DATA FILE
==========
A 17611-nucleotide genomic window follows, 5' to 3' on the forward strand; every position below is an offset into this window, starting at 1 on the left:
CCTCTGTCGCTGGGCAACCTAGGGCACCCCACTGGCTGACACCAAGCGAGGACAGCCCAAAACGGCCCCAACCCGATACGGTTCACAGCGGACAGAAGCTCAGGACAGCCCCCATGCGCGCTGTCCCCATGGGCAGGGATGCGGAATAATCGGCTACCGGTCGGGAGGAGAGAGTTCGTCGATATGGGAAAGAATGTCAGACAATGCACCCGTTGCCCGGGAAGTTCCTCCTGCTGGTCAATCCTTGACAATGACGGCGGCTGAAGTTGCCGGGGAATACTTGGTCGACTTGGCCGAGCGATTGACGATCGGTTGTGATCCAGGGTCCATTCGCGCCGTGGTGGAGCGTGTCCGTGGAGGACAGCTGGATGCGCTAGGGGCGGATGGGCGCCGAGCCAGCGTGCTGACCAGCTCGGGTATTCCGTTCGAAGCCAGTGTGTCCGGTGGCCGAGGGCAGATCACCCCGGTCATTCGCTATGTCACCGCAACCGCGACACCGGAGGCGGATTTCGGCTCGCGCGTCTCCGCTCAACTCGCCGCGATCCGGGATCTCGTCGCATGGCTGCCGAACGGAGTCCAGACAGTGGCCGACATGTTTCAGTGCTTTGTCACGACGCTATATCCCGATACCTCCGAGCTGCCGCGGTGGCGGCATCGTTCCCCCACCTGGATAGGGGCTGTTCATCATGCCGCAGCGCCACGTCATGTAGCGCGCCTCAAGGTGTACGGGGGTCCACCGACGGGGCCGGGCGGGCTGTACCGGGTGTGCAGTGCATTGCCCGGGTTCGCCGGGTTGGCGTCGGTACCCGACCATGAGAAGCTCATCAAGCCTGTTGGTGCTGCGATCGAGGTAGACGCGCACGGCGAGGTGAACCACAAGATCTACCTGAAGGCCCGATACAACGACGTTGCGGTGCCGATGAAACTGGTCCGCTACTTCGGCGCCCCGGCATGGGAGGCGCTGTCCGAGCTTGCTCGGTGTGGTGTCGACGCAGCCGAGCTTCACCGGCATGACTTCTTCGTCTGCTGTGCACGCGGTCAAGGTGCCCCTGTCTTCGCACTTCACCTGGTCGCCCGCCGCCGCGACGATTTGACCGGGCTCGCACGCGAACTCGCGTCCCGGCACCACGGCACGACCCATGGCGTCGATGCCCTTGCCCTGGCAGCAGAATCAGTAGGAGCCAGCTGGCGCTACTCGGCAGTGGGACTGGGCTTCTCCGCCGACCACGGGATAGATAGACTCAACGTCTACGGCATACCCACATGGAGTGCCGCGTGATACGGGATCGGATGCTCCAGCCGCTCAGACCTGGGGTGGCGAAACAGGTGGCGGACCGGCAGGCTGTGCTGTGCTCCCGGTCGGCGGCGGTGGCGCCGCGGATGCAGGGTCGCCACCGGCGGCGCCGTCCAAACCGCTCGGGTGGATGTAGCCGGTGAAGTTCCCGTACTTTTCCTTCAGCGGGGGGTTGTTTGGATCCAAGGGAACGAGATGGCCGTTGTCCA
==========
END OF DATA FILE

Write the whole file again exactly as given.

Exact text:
A 17611-nucleotide genomic window follows, 5' to 3' on the forward strand; every position below is an offset into this window, starting at 1 on the left:
CCTCTGTCGCTGGGCAACCTAGGGCACCCCACTGGCTGACACCAAGCGAGGACAGCCCAAAACGGCCCCAACCCGATACGGTTCACAGCGGACAGAAGCTCAGGACAGCCCCCATGCGCGCTGTCCCCATGGGCAGGGATGCGGAATAATCGGCTACCGGTCGGGAGGAGAGAGTTCGTCGATATGGGAAAGAATGTCAGACAATGCACCCGTTGCCCGGGAAGTTCCTCCTGCTGGTCAATCCTTGACAATGACGGCGGCTGAAGTTGCCGGGGAATACTTGGTCGACTTGGCCGAGCGATTGACGATCGGTTGTGATCCAGGGTCCATTCGCGCCGTGGTGGAGCGTGTCCGTGGAGGACAGCTGGATGCGCTAGGGGCGGATGGGCGCCGAGCCAGCGTGCTGACCAGCTCGGGTATTCCGTTCGAAGCCAGTGTGTCCGGTGGCCGAGGGCAGATCACCCCGGTCATTCGCTATGTCACCGCAACCGCGACACCGGAGGCGGATTTCGGCTCGCGCGTCTCCGCTCAACTCGCCGCGATCCGGGATCTCGTCGCATGGCTGCCGAACGGAGTCCAGACAGTGGCCGACATGTTTCAGTGCTTTGTCACGACGCTATATCCCGATACCTCCGAGCTGCCGCGGTGGCGGCATCGTTCCCCCACCTGGATAGGGGCTGTTCATCATGCCGCAGCGCCACGTCATGTAGCGCGCCTCAAGGTGTACGGGGGTCCACCGACGGGGCCGGGCGGGCTGTACCGGGTGTGCAGTGCATTGCCCGGGTTCGCCGGGTTGGCGTCGGTACCCGACCATGAGAAGCTCATCAAGCCTGTTGGTGCTGCGATCGAGGTAGACGCGCACGGCGAGGTGAACCACAAGATCTACCTGAAGGCCCGATACAACGACGTTGCGGTGCCGATGAAACTGGTCCGCTACTTCGGCGCCCCGGCATGGGAGGCGCTGTCCGAGCTTGCTCGGTGTGGTGTCGACGCAGCCGAGCTTCACCGGCATGACTTCTTCGTCTGCTGTGCACGCGGTCAAGGTGCCCCTGTCTTCGCACTTCACCTGGTCGCCCGCCGCCGCGACGATTTGACCGGGCTCGCACGCGAACTCGCGTCCCGGCACCACGGCACGACCCATGGCGTCGATGCCCTTGCCCTGGCAGCAGAATCAGTAGGAGCCAGCTGGCGCTACTCGGCAGTGGGACTGGGCTTCTCCGCCGACCACGGGATAGATAGACTCAACGTCTACGGCATACCCACATGGAGTGCCGCGTGATACGGGATCGGATGCTCCAGCCGCTCAGACCTGGGGTGGCGAAACAGGTGGCGGACCGGCAGGCTGTGCTGTGCTCCCGGTCGGCGGCGGTGGCGCCGCGGATGCAGGGTCGCCACCGGCGGCGCCGTCCAAACCGCTCGGGTGGATGTAGCCGGTGAAGTTCCCGTACTTTTCCTTCAGCGGGGGGTTGTTTGGATCCAAGGGAACGAGATGGCCGTTGTCCA